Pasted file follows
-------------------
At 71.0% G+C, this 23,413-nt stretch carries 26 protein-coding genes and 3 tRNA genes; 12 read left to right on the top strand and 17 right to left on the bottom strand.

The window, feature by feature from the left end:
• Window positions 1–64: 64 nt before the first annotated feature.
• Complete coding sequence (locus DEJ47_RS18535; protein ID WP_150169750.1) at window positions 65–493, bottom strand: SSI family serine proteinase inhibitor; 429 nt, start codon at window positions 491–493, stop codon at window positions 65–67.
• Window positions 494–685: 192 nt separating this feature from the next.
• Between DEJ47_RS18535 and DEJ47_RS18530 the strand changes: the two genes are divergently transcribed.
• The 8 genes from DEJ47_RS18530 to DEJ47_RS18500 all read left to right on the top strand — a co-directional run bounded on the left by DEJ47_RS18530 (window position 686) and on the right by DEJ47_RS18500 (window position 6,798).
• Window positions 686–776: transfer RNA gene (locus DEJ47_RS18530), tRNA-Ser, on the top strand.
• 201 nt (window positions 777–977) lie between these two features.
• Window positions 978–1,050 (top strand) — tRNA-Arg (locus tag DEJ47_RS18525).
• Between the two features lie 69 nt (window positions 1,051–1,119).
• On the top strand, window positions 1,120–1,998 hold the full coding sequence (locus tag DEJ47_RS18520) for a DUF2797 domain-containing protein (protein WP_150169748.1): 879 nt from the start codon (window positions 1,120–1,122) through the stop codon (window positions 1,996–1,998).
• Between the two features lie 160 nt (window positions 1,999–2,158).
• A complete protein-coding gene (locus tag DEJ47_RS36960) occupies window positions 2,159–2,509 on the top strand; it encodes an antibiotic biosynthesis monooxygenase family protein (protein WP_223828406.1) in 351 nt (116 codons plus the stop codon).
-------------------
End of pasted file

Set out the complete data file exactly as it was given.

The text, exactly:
At 71.0% G+C, this 23,413-nt stretch carries 26 protein-coding genes and 3 tRNA genes; 12 read left to right on the top strand and 17 right to left on the bottom strand.

The window, feature by feature from the left end:
• Window positions 1–64: 64 nt before the first annotated feature.
• Complete coding sequence (locus DEJ47_RS18535; protein ID WP_150169750.1) at window positions 65–493, bottom strand: SSI family serine proteinase inhibitor; 429 nt, start codon at window positions 491–493, stop codon at window positions 65–67.
• Window positions 494–685: 192 nt separating this feature from the next.
• Between DEJ47_RS18535 and DEJ47_RS18530 the strand changes: the two genes are divergently transcribed.
• The 8 genes from DEJ47_RS18530 to DEJ47_RS18500 all read left to right on the top strand — a co-directional run bounded on the left by DEJ47_RS18530 (window position 686) and on the right by DEJ47_RS18500 (window position 6,798).
• Window positions 686–776: transfer RNA gene (locus DEJ47_RS18530), tRNA-Ser, on the top strand.
• 201 nt (window positions 777–977) lie between these two features.
• Window positions 978–1,050 (top strand) — tRNA-Arg (locus tag DEJ47_RS18525).
• Between the two features lie 69 nt (window positions 1,051–1,119).
• On the top strand, window positions 1,120–1,998 hold the full coding sequence (locus tag DEJ47_RS18520) for a DUF2797 domain-containing protein (protein WP_150169748.1): 879 nt from the start codon (window positions 1,120–1,122) through the stop codon (window positions 1,996–1,998).
• Between the two features lie 160 nt (window positions 1,999–2,158).
• A complete protein-coding gene (locus tag DEJ47_RS36960) occupies window positions 2,159–2,509 on the top strand; it encodes an antibiotic biosynthesis monooxygenase family protein (protein WP_223828406.1) in 351 nt (116 codons plus the stop codon).